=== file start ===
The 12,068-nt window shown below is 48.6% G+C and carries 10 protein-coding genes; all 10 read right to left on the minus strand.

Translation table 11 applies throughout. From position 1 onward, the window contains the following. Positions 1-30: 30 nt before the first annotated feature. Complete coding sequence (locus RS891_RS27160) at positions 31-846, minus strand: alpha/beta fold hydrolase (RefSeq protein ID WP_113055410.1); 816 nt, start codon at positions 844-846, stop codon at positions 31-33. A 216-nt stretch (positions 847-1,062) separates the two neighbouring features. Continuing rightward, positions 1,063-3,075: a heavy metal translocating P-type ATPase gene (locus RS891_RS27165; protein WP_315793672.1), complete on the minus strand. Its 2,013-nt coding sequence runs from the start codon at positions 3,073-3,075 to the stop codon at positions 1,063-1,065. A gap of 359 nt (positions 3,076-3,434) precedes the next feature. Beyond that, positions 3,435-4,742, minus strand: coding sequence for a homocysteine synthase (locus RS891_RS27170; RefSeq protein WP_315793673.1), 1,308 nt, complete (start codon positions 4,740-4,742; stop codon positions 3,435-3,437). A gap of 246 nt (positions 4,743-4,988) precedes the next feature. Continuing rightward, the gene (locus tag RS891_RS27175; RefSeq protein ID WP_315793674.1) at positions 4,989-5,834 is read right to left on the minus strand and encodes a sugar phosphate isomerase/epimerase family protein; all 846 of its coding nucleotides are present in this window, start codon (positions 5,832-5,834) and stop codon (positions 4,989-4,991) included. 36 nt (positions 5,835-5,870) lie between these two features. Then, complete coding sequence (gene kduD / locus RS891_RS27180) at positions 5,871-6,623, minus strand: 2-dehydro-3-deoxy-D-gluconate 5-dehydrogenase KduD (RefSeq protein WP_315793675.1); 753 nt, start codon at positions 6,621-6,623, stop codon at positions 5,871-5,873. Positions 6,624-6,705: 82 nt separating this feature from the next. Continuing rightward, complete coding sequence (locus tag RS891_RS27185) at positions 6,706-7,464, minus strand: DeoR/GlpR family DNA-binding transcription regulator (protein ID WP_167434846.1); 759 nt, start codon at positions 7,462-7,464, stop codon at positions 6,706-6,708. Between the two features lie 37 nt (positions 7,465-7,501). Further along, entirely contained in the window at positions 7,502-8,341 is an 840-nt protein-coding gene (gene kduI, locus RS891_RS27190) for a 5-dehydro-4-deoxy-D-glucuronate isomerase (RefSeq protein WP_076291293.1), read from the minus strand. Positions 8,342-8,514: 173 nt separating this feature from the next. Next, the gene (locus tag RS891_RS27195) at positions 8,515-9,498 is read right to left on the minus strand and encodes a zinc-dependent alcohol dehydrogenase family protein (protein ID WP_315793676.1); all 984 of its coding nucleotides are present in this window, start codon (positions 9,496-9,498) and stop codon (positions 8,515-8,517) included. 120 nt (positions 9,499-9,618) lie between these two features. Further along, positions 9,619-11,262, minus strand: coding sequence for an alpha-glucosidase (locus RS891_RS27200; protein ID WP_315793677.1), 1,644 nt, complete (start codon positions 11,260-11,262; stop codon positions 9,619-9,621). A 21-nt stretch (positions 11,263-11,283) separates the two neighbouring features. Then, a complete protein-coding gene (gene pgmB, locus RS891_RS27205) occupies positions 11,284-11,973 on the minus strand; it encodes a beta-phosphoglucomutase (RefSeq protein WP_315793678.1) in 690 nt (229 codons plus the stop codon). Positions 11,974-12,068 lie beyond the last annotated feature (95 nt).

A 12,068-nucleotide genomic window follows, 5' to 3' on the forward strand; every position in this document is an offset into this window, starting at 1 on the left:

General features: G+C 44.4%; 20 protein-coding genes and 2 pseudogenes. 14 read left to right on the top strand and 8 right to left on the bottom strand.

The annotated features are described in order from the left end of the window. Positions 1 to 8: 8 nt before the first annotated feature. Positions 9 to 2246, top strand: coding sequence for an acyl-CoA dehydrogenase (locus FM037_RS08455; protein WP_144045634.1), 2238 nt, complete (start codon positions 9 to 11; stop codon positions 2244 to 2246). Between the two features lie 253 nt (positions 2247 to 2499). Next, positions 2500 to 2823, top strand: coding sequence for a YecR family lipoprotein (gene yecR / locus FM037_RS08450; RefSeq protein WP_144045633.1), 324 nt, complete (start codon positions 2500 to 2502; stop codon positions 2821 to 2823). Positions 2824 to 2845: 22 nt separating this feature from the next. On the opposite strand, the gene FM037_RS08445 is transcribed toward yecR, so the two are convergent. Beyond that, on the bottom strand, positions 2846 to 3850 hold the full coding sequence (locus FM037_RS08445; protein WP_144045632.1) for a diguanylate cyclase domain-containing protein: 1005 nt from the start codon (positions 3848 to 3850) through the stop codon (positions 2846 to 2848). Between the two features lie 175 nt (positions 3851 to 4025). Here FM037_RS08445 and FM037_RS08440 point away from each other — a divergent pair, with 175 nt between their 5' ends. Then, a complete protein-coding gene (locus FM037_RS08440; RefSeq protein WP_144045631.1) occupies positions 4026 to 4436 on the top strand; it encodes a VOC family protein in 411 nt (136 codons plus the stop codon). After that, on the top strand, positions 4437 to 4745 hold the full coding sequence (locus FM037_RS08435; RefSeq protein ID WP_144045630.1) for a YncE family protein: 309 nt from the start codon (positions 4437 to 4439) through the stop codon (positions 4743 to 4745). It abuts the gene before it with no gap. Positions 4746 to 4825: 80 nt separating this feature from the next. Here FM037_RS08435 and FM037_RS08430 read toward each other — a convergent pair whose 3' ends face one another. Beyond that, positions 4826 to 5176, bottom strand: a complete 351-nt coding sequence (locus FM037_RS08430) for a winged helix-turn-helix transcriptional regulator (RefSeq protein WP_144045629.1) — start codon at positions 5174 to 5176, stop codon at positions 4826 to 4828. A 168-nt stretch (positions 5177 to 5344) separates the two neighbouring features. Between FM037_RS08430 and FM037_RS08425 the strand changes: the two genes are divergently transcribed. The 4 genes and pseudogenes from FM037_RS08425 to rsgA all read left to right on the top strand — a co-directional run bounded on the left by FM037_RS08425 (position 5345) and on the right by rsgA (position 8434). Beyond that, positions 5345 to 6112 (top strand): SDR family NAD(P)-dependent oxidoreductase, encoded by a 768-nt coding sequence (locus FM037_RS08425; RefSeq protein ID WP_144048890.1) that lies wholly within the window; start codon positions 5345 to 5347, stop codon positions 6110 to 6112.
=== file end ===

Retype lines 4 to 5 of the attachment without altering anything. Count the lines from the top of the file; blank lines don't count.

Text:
General features: G+C 44.4%; 20 protein-coding genes and 2 pseudogenes. 14 read left to right on the top strand and 8 right to left on the bottom strand.

The annotated features are described in order from the left end of the window. Positions 1 to 8: 8 nt before the first annotated feature. Positions 9 to 2246, top strand: coding sequence for an acyl-CoA dehydrogenase (locus FM037_RS08455; protein WP_144045634.1), 2238 nt, complete (start codon positions 9 to 11; stop codon positions 2244 to 2246). Between the two features lie 253 nt (positions 2247 to 2499). Next, positions 2500 to 2823, top strand: coding sequence for a YecR family lipoprotein (gene yecR / locus FM037_RS08450; RefSeq protein WP_144045633.1), 324 nt, complete (start codon positions 2500 to 2502; stop codon positions 2821 to 2823). Positions 2824 to 2845: 22 nt separating this feature from the next. On the opposite strand, the gene FM037_RS08445 is transcribed toward yecR, so the two are convergent. Beyond that, on the bottom strand, positions 2846 to 3850 hold the full coding sequence (locus FM037_RS08445; protein WP_144045632.1) for a diguanylate cyclase domain-containing protein: 1005 nt from the start codon (positions 3848 to 3850) through the stop codon (positions 2846 to 2848). Between the two features lie 175 nt (positions 3851 to 4025). Here FM037_RS08445 and FM037_RS08440 point away from each other — a divergent pair, with 175 nt between their 5' ends. Then, a complete protein-coding gene (locus FM037_RS08440; RefSeq protein WP_144045631.1) occupies positions 4026 to 4436 on the top strand; it encodes a VOC family protein in 411 nt (136 codons plus the stop codon). After that, on the top strand, positions 4437 to 4745 hold the full coding sequence (locus FM037_RS08435; RefSeq protein ID WP_144045630.1) for a YncE family protein: 309 nt from the start codon (positions 4437 to 4439) through the stop codon (positions 4743 to 4745). It abuts the gene before it with no gap. Positions 4746 to 4825: 80 nt separating this feature from the next. Here FM037_RS08435 and FM037_RS08430 read toward each other — a convergent pair whose 3' ends face one another. Beyond that, positions 4826 to 5176, bottom strand: a complete 351-nt coding sequence (locus FM037_RS08430) for a winged helix-turn-helix transcriptional regulator (RefSeq protein WP_144045629.1) — start codon at positions 5174 to 5176, stop codon at positions 4826 to 4828. A 168-nt stretch (positions 5177 to 5344) separates the two neighbouring features. Between FM037_RS08430 and FM037_RS08425 the strand changes: the two genes are divergently transcribed. The 4 genes and pseudogenes from FM037_RS08425 to rsgA all read left to right on the top strand — a co-directional run bounded on the left by FM037_RS08425 (position 5345) and on the right by rsgA (position 8434). Beyond that, positions 5345 to 6112 (top strand): SDR family NAD(P)-dependent oxidoreductase, encoded by a 768-nt coding sequence (locus FM037_RS08425; RefSeq protein ID WP_144048890.1) that lies wholly within the window; start codon positions 5345 to 5347, stop codon positions 6110 to 6112.